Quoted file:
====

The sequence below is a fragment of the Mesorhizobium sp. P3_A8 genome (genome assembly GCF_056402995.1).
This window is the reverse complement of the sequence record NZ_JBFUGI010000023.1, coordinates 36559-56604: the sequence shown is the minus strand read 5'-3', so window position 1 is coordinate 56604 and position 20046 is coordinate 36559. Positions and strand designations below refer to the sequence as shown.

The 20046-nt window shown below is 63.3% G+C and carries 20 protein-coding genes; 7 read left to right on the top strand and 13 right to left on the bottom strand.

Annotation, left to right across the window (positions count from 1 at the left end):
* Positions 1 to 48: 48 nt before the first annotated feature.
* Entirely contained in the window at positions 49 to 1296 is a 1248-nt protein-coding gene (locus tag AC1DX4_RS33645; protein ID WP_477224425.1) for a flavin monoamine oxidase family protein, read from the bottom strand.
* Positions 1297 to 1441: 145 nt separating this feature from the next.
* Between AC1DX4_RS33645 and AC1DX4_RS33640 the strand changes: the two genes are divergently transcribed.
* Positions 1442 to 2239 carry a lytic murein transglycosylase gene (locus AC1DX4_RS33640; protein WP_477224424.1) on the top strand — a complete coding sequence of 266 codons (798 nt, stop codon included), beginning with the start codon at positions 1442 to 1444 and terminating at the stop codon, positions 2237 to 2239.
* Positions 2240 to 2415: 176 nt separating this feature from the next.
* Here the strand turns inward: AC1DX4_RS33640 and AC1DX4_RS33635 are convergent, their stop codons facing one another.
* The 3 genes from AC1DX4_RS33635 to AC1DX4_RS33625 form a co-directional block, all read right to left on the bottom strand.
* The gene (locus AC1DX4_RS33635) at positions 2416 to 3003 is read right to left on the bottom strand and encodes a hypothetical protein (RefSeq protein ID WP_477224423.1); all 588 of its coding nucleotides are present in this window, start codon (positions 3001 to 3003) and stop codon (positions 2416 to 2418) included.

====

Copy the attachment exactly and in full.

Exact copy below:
The sequence below is a fragment of the Mesorhizobium sp. P3_A8 genome (genome assembly GCF_056402995.1).
This window is the reverse complement of the sequence record NZ_JBFUGI010000023.1, coordinates 36559-56604: the sequence shown is the minus strand read 5'-3', so window position 1 is coordinate 56604 and position 20046 is coordinate 36559. Positions and strand designations below refer to the sequence as shown.

The 20046-nt window shown below is 63.3% G+C and carries 20 protein-coding genes; 7 read left to right on the top strand and 13 right to left on the bottom strand.

Annotation, left to right across the window (positions count from 1 at the left end):
* Positions 1 to 48: 48 nt before the first annotated feature.
* Entirely contained in the window at positions 49 to 1296 is a 1248-nt protein-coding gene (locus tag AC1DX4_RS33645; protein ID WP_477224425.1) for a flavin monoamine oxidase family protein, read from the bottom strand.
* Positions 1297 to 1441: 145 nt separating this feature from the next.
* Between AC1DX4_RS33645 and AC1DX4_RS33640 the strand changes: the two genes are divergently transcribed.
* Positions 1442 to 2239 carry a lytic murein transglycosylase gene (locus AC1DX4_RS33640; protein WP_477224424.1) on the top strand — a complete coding sequence of 266 codons (798 nt, stop codon included), beginning with the start codon at positions 1442 to 1444 and terminating at the stop codon, positions 2237 to 2239.
* Positions 2240 to 2415: 176 nt separating this feature from the next.
* Here the strand turns inward: AC1DX4_RS33640 and AC1DX4_RS33635 are convergent, their stop codons facing one another.
* The 3 genes from AC1DX4_RS33635 to AC1DX4_RS33625 form a co-directional block, all read right to left on the bottom strand.
* The gene (locus AC1DX4_RS33635) at positions 2416 to 3003 is read right to left on the bottom strand and encodes a hypothetical protein (RefSeq protein ID WP_477224423.1); all 588 of its coding nucleotides are present in this window, start codon (positions 3001 to 3003) and stop codon (positions 2416 to 2418) included.